In the past two weeks I finally got to see joged dances in family compounds. I say finally because Pak Terip is not only a bamboo specialist but the son of I Putu Togog, the inventor of the genre.
At the first joged, packed between rehearsals and performances at Undiksa for graduation and the fancy hotel, I was surprised how many men and women refused to dance when chosen. The first drag joged kept picking female partners. The cisfemale joged all got humped and nuzzled in inappropriate places by most of their choices, midst hilarious uproar. At the end of the night, the temple sash worn by each partner while dancing is tied around the father's waist and concluding blessings are given his three-month-old baby.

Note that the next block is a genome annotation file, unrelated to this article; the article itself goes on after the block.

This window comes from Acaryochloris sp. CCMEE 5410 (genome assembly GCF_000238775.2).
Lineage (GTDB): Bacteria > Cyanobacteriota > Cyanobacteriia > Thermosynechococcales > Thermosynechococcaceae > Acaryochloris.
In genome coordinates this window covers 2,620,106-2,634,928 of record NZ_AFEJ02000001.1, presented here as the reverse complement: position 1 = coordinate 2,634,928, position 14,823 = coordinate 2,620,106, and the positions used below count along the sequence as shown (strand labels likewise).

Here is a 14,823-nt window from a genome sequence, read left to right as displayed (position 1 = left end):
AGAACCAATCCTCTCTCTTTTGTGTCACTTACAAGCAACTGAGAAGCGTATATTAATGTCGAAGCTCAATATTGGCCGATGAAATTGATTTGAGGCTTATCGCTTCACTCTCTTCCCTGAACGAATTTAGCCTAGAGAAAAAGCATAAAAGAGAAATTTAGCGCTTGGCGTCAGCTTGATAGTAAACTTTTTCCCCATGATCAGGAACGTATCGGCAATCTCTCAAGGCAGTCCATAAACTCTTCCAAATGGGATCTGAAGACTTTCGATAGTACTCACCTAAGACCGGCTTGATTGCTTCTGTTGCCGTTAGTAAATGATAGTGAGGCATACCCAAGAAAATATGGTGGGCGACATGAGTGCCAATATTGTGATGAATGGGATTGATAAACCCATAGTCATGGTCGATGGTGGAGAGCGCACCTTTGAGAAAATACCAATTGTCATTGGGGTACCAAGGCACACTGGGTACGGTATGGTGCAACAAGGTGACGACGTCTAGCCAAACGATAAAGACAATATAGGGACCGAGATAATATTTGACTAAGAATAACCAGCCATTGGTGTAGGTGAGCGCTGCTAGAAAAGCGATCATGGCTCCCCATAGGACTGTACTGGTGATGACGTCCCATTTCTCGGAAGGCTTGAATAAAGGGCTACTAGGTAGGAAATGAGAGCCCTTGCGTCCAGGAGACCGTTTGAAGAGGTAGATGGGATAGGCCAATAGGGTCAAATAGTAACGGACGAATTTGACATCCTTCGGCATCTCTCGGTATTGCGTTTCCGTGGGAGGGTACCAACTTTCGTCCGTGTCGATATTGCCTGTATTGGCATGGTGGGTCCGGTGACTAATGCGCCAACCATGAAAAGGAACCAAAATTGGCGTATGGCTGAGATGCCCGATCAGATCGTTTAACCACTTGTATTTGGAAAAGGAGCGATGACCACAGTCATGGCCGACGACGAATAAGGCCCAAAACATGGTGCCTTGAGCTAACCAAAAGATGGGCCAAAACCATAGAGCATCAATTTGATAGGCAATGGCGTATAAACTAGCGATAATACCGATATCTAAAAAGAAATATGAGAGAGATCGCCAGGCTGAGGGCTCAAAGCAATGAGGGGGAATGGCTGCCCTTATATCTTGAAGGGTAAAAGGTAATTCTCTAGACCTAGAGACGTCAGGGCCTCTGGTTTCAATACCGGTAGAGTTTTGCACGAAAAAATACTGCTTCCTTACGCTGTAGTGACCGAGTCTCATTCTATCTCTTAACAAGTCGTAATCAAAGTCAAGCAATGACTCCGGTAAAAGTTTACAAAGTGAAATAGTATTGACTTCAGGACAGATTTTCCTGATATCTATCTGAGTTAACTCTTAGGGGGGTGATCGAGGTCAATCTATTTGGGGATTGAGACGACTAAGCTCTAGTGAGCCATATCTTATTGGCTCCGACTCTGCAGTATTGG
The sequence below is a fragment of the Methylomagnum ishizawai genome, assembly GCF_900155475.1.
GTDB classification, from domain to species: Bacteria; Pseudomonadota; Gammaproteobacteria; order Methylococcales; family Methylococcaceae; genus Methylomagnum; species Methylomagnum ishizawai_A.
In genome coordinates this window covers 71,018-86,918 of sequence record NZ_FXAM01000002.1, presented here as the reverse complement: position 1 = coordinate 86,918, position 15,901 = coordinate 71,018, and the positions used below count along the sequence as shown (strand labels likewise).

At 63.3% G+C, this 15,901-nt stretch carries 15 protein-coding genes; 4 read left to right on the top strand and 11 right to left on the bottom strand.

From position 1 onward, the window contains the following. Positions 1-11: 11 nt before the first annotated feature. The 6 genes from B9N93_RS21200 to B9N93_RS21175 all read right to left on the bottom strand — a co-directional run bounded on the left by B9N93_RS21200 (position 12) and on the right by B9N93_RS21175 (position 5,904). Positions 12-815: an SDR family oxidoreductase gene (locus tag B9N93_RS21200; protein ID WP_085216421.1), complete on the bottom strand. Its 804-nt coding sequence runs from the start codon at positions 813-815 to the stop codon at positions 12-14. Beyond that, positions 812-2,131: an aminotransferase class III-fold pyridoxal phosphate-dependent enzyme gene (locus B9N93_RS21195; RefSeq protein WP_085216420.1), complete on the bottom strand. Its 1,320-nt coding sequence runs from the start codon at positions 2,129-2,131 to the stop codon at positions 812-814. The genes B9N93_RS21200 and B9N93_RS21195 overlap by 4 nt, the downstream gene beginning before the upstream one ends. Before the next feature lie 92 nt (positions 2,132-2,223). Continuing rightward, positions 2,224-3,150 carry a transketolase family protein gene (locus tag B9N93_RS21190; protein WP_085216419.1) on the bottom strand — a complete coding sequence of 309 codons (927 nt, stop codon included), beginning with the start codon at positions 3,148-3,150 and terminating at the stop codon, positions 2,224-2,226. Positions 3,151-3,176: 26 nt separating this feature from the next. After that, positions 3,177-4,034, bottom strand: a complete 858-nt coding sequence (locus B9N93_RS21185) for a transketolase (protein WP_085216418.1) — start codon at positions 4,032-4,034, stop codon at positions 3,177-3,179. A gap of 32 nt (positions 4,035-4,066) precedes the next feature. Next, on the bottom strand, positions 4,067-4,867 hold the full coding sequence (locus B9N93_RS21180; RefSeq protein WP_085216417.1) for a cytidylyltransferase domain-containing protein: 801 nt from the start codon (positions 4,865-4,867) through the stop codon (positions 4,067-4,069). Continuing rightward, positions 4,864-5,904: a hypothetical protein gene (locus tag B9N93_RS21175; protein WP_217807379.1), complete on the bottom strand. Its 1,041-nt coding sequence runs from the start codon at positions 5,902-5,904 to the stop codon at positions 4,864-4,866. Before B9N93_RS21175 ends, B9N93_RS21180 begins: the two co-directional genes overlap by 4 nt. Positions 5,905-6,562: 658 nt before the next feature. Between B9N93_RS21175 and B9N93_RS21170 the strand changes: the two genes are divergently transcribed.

At the second, the dancing was marginally less offensive. Most of the young men, packed like sardines in the audience area, were morbidly afraid to partner when picked, running away, and some even refused to dance once onstage. At one special moment the head of the family danced and Putu signaled the group to play the Garuda-beating scene from Legong Keraton. Someone immediately threw leafy branches down from the road, which the dancers picked up to make great drama of beating each other's behinds and even the partner's groin. I continued to be impressed by evidence of how deeply ingrained the classical repertoire is in the Balinese public.
As a sex worker, I found it educational and thought-provoking. I struggled to balance the significance of sex workers and Western strippers against the overtly social, even sacred role of joged. Certainly the men seemed extremely entitled to the joged's bodies whereas the MTF drag bodies were unanimously shunned as undesirable. Yet there was no per-interaction cash exchange as there is with dancers in bars and clubs. The dancers were paid for performing by the host family.